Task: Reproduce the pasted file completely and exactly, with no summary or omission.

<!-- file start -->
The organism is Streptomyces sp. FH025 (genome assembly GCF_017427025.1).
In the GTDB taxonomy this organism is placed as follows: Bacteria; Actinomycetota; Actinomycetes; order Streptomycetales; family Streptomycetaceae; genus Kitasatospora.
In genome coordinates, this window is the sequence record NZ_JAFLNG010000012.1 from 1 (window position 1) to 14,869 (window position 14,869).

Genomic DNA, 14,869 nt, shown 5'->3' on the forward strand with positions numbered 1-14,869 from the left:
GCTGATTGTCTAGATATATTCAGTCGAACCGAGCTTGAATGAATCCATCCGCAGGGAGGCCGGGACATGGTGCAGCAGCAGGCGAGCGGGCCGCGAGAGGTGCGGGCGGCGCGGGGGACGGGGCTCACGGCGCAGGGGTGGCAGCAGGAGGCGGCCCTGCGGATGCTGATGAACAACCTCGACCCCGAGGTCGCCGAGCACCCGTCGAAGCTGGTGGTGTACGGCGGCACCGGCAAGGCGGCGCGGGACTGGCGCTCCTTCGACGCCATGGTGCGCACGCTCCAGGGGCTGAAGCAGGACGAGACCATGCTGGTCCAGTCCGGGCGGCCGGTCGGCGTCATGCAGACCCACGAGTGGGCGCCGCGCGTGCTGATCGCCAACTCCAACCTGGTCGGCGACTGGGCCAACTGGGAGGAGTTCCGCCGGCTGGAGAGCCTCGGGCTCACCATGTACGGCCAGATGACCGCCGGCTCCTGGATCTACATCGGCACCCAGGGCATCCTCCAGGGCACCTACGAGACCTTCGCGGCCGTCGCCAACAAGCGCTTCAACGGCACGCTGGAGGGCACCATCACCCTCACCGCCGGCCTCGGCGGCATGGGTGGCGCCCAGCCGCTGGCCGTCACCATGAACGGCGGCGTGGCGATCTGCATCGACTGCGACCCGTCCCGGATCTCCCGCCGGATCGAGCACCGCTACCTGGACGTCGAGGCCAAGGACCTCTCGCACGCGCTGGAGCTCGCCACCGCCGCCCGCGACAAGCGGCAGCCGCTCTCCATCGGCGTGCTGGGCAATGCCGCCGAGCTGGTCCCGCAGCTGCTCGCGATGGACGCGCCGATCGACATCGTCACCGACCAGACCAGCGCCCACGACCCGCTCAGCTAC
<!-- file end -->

The organism is Streptomyces sp. FH025 (genome assembly GCF_017427025.1).
In the GTDB taxonomy this organism is placed as follows: Bacteria; Actinomycetota; Actinomycetes; order Streptomycetales; family Streptomycetaceae; genus Kitasatospora.
In genome coordinates, this window is the sequence record NZ_JAFLNG010000012.1 from 1 (window position 1) to 14,869 (window position 14,869).

Genomic DNA, 14,869 nt, shown 5'->3' on the forward strand with positions numbered 1-14,869 from the left:
GCTGATTGTCTAGATATATTCAGTCGAACCGAGCTTGAATGAATCCATCCGCAGGGAGGCCGGGACATGGTGCAGCAGCAGGCGAGCGGGCCGCGAGAGGTGCGGGCGGCGCGGGGGACGGGGCTCACGGCGCAGGGGTGGCAGCAGGAGGCGGCCCTGCGGATGCTGATGAACAACCTCGACCCCGAGGTCGCCGAGCACCCGTCGAAGCTGGTGGTGTACGGCGGCACCGGCAAGGCGGCGCGGGACTGGCGCTCCTTCGACGCCATGGTGCGCACGCTCCAGGGGCTGAAGCAGGACGAGACCATGCTGGTCCAGTCCGGGCGGCCGGTCGGCGTCATGCAGACCCACGAGTGGGCGCCGCGCGTGCTGATCGCCAACTCCAACCTGGTCGGCGACTGGGCCAACTGGGAGGAGTTCCGCCGGCTGGAGAGCCTCGGGCTCACCATGTACGGCCAGATGACCGCCGGCTCCTGGATCTACATCGGCACCCAGGGCATCCTCCAGGGCACCTACGAGACCTTCGCGGCCGTCGCCAACAAGCGCTTCAACGGCACGCTGGAGGGCACCATCACCCTCACCGCCGGCCTCGGCGGCATGGGTGGCGCCCAGCCGCTGGCCGTCACCATGAACGGCGGCGTGGCGATCTGCATCGACTGCGACCCGTCCCGGATCTCCCGCCGGATCGAGCACCGCTACCTGGACGTCGAGGCCAAGGACCTCTCGCACGCGCTGGAGCTCGCCACCGCCGCCCGCGACAAGCGGCAGCCGCTCTCCATCGGCGTGCTGGGCAATGCCGCCGAGCTGGTCCCGCAGCTGCTCGCGATGGACGCGCCGATCGACATCGTCACCGACCAGACCAGCGCCCACGACCCGCTCAGCTAC